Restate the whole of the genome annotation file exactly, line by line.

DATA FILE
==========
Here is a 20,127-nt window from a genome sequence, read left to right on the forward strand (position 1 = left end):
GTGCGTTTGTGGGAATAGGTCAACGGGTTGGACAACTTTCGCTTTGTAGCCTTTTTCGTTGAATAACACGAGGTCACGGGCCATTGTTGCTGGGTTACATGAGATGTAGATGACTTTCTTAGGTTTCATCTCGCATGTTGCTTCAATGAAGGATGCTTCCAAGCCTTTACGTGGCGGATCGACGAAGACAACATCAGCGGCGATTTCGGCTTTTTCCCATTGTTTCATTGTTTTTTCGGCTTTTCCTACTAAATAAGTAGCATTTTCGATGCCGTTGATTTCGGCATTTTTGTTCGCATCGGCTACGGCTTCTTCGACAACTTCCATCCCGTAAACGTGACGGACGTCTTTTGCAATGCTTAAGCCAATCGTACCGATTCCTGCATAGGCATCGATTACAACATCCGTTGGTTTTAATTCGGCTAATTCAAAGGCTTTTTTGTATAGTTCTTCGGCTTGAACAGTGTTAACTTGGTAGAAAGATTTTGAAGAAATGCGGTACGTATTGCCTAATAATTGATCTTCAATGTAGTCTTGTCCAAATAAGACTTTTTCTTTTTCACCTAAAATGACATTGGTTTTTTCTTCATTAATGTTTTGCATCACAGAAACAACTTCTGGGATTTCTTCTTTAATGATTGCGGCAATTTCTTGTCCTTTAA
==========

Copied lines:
Here is a 20,127-nt window from a genome sequence, read left to right on the forward strand (position 1 = left end):
GTGCGTTTGTGGGAATAGGTCAACGGGTTGGACAACTTTCGCTTTGTAGCCTTTTTCGTTGAATAACACGAGGTCACGGGCCATTGTTGCTGGGTTACATGAGATGTAGATGACTTTCTTAGGTTTCATCTCGCATGTTGCTTCAATGAAGGATGCTTCCAAGCCTTTACGTGGCGGATCGACGAAGACAACATCAGCGGCGATTTCGGCTTTTTCCCATTGTTTCATTGTTTTTTCGGCTTTTCCTACTAAATAAGTAGCATTTTCGATGCCGTTGATTTCGGCATTTTTGTTCGCATCGGCTACGGCTTCTTCGACAACTTCCATCCCGTAAACGTGACGGACGTCTTTTGCAATGCTTAAGCCAATCGTACCGATTCCTGCATAGGCATCGATTACAACATCCGTTGGTTTTAATTCGGCTAATTCAAAGGCTTTTTTGTATAGTTCTTCGGCTTGAACAGTGTTAACTTGGTAGAAAGATTTTGAAGAAATGCGGTACGTATTGCCTAATAATTGATCTTCAATGTAGTCTTGTCCAAATAAGACTTTTTCTTTTTCACCTAAAATGACATTGGTTTTTTCTTCATTAATGTTTTGCATCACAGAAACAACTTCTGGGATTTCTTCTTTAATGATTGCGGCAATTTCTTGTCCTTTAA